Put others ahead of yourself for the good of the team says Doug Dickerson
A team is not a group of people who work together. A team is a group of people who trust each otherSimon Sinek
For many of us, the idea of being part of a team is something we’ve identified with from an early age. Many of us were introduced to the concept of being on a team from our Little League days or choosing teams with our neighborhood friends for an afternoon of backyard football, or whom we wanted to play with at recess.
While our earliest recollections of teams and teamwork may not mirror those early days, it’s not a concept that is lost on us now. We all want to be on the winning team and we all want teammates that will give us that competitive advantage. And we can still play favorites.
As leaders, how we model teamwork is important. Unlike the backyard football game, the stakes are higher, and more is riding on the outcome. What kind of a team player are you? Here are a few questions to ponder. After some honest reflection, decide for yourself, if you are really a team player or an imposter.
Does my attitude benefit my team or undermine it?
Teams that succeed do so with players who have a positive attitude. There’s just no other way around it. Is your attitude one that lifts your team or tears it down? Is your attitude a reliable one that others can look to and emulate and from it gain the confidence and courage they need in a moment of doubt or uncertainty? Or on the other hand, do you entertain those with a bad attitude by lending them a sympathetic ear? Remember, what you tolerate you promote, and this is especially true as it relates to attitudes.
Am I looking out for my own interest, or what is best for the team?
This is an age-old problem for many teams. If you are only looking out for your own interests and your own agenda, and not that of the team, can you really say that you are a team player? Babe Ruth was right when he said, “The way a team plays as a whole determines its success. You may have the greatest bunch of individual stars in the world, but if they don’t play together, the club won’t be worth a dime.” If you are promoting your own interests over the team, it’s likely you really aren’t a team player.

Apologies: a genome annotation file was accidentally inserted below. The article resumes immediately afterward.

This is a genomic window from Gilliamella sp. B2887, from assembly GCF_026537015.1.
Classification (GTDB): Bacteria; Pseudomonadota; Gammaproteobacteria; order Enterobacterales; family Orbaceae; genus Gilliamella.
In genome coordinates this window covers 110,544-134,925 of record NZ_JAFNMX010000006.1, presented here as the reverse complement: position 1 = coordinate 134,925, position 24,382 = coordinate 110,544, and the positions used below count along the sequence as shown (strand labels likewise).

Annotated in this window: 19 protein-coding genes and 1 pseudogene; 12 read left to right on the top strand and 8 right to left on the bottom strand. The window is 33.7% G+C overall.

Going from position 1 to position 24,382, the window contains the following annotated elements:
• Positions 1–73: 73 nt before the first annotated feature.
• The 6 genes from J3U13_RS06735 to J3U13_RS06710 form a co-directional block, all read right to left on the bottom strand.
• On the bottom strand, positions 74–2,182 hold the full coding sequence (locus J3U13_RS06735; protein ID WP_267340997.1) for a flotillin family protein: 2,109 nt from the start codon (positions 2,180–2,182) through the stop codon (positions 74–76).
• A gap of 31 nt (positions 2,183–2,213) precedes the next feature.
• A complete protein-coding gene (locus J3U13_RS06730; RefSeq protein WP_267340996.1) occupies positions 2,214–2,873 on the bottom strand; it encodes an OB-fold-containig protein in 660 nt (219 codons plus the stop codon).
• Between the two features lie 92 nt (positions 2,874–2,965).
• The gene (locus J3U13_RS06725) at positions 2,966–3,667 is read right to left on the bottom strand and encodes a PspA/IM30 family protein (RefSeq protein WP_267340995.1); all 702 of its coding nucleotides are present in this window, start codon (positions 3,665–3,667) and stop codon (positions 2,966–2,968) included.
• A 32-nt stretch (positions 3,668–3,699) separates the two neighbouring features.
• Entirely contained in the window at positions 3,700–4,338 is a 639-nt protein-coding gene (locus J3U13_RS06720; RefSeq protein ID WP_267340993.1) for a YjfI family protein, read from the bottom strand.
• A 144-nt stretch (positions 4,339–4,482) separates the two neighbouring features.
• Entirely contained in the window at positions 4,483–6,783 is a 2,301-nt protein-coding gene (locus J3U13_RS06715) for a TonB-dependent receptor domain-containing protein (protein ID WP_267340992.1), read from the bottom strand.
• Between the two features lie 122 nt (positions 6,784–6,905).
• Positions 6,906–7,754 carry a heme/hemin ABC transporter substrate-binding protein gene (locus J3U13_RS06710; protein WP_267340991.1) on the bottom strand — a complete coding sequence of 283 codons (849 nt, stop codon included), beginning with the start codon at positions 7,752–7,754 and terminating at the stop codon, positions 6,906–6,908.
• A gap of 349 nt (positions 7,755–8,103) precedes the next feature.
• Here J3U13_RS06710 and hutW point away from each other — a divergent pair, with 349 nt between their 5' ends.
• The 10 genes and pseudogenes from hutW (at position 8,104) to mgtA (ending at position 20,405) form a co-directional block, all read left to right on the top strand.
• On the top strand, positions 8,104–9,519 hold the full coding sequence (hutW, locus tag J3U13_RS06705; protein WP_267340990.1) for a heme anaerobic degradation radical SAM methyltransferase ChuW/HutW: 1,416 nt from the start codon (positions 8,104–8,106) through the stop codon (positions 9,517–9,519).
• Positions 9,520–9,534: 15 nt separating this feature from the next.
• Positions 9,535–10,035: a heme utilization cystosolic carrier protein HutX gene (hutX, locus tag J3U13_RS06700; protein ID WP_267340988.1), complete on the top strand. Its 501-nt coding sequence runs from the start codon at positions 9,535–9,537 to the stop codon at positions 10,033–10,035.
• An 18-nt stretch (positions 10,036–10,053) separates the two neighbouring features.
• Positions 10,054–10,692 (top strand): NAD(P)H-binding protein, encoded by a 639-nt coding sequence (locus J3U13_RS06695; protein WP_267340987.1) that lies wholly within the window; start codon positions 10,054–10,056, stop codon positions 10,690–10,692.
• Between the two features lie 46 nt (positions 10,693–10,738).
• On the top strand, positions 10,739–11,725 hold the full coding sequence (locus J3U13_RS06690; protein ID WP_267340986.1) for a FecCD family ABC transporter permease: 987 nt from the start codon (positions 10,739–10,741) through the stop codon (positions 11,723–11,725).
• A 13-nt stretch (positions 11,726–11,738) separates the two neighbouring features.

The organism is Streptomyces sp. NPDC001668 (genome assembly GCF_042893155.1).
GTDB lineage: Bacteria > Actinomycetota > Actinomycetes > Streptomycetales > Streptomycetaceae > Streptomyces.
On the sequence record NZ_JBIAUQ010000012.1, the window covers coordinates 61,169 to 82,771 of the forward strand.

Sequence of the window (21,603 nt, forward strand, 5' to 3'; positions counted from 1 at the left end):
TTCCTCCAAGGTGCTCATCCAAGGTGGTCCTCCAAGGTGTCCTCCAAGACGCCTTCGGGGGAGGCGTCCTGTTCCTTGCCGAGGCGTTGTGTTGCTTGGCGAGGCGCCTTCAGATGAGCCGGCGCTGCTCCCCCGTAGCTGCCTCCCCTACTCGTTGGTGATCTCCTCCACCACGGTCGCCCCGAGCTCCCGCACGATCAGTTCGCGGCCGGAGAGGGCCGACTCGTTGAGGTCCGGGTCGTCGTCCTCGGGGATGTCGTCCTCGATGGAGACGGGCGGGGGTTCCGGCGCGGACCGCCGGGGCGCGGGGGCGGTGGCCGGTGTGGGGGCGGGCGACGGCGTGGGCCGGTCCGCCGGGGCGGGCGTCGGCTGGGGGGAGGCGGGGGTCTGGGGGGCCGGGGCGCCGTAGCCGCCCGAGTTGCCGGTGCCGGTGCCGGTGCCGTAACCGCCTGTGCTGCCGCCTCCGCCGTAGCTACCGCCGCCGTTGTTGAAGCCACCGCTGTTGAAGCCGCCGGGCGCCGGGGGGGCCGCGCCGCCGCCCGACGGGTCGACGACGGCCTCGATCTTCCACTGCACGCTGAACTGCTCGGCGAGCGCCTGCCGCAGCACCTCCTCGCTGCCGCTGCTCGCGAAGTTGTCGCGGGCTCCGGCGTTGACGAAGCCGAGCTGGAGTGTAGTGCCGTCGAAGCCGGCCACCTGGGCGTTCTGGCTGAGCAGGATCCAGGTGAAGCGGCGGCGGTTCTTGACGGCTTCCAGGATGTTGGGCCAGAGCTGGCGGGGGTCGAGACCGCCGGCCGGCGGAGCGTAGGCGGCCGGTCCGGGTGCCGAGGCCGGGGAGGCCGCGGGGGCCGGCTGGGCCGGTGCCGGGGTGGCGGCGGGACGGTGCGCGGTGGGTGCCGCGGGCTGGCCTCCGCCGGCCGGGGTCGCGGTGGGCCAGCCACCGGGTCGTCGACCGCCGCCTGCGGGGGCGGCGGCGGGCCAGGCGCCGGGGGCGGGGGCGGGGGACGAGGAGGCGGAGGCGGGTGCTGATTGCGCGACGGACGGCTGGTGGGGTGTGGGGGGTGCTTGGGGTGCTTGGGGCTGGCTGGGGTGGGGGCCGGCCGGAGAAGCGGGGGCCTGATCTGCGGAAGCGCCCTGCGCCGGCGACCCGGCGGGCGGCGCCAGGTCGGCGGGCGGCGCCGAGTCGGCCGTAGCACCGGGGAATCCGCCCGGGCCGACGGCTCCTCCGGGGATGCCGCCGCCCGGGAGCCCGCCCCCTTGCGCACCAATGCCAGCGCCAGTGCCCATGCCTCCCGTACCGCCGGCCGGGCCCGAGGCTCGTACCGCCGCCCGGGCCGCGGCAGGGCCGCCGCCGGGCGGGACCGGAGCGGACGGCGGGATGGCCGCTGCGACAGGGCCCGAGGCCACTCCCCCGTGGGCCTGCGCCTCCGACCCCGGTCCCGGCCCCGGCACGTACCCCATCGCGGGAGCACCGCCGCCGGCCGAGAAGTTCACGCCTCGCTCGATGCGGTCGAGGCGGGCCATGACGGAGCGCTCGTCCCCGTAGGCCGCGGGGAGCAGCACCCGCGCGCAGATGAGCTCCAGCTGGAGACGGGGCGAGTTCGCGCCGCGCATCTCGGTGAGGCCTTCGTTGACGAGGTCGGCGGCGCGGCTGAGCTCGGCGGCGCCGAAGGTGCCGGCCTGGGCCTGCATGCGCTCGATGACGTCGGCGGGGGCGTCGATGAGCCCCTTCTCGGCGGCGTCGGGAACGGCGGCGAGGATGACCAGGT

Do I celebrate the successes and accomplishments of my teammates?
One of the hallmarks of a successful team is realized when fellow team members can celebrate the achievements and successes of one of its peers. At the end of the day they understand that when he or she wins, the team wins. If you are blinded by petty jealousy or insecurities, you are not a team player.
Am I open to new ideas and change or am I a hindrance to it?
Teams that succeed are growth-minded and are always looking for ways to improve. They realize that they can’t rest on yesterday’s win, and they must be open to new ideas. If you are always resisting change and your mantra is “we’ve never done it this way before,” then chances are you are not a team player you’re simply standing in the way of those trying to move forward.
Am I intentional and consistent about adding value to my team?
A team player is not one out to protect his or her own agenda or playing politics, and not saying one thing in public while undermining and scheming behind the scenes in private. Are you looking for ways to add value and lift others? Are you willing to put others ahead of yourself for the good of the team? If so, chances are, you are a team player.
Are you really a team player?